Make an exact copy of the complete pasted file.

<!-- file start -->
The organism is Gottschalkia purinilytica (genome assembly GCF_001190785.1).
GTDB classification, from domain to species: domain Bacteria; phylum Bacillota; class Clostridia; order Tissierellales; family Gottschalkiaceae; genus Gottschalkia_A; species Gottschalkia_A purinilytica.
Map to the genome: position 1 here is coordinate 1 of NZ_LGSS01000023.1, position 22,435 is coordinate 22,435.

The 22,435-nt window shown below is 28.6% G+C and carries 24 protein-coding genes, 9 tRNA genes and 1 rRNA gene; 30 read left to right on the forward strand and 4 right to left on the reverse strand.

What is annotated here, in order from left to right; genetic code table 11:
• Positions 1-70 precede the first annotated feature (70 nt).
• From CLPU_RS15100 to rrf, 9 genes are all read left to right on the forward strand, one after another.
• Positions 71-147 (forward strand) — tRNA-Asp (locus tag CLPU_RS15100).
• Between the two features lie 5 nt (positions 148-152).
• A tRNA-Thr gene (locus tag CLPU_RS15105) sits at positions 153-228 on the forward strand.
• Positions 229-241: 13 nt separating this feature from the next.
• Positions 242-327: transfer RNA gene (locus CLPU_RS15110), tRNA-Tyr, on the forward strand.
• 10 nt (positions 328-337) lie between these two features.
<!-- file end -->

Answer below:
The organism is Gottschalkia purinilytica (genome assembly GCF_001190785.1).
GTDB classification, from domain to species: domain Bacteria; phylum Bacillota; class Clostridia; order Tissierellales; family Gottschalkiaceae; genus Gottschalkia_A; species Gottschalkia_A purinilytica.
Map to the genome: position 1 here is coordinate 1 of NZ_LGSS01000023.1, position 22,435 is coordinate 22,435.

The 22,435-nt window shown below is 28.6% G+C and carries 24 protein-coding genes, 9 tRNA genes and 1 rRNA gene; 30 read left to right on the forward strand and 4 right to left on the reverse strand.

What is annotated here, in order from left to right; genetic code table 11:
• Positions 1-70 precede the first annotated feature (70 nt).
• From CLPU_RS15100 to rrf, 9 genes are all read left to right on the forward strand, one after another.
• Positions 71-147 (forward strand) — tRNA-Asp (locus tag CLPU_RS15100).
• Between the two features lie 5 nt (positions 148-152).
• A tRNA-Thr gene (locus tag CLPU_RS15105) sits at positions 153-228 on the forward strand.
• Positions 229-241: 13 nt separating this feature from the next.
• Positions 242-327: transfer RNA gene (locus CLPU_RS15110), tRNA-Tyr, on the forward strand.
• 10 nt (positions 328-337) lie between these two features.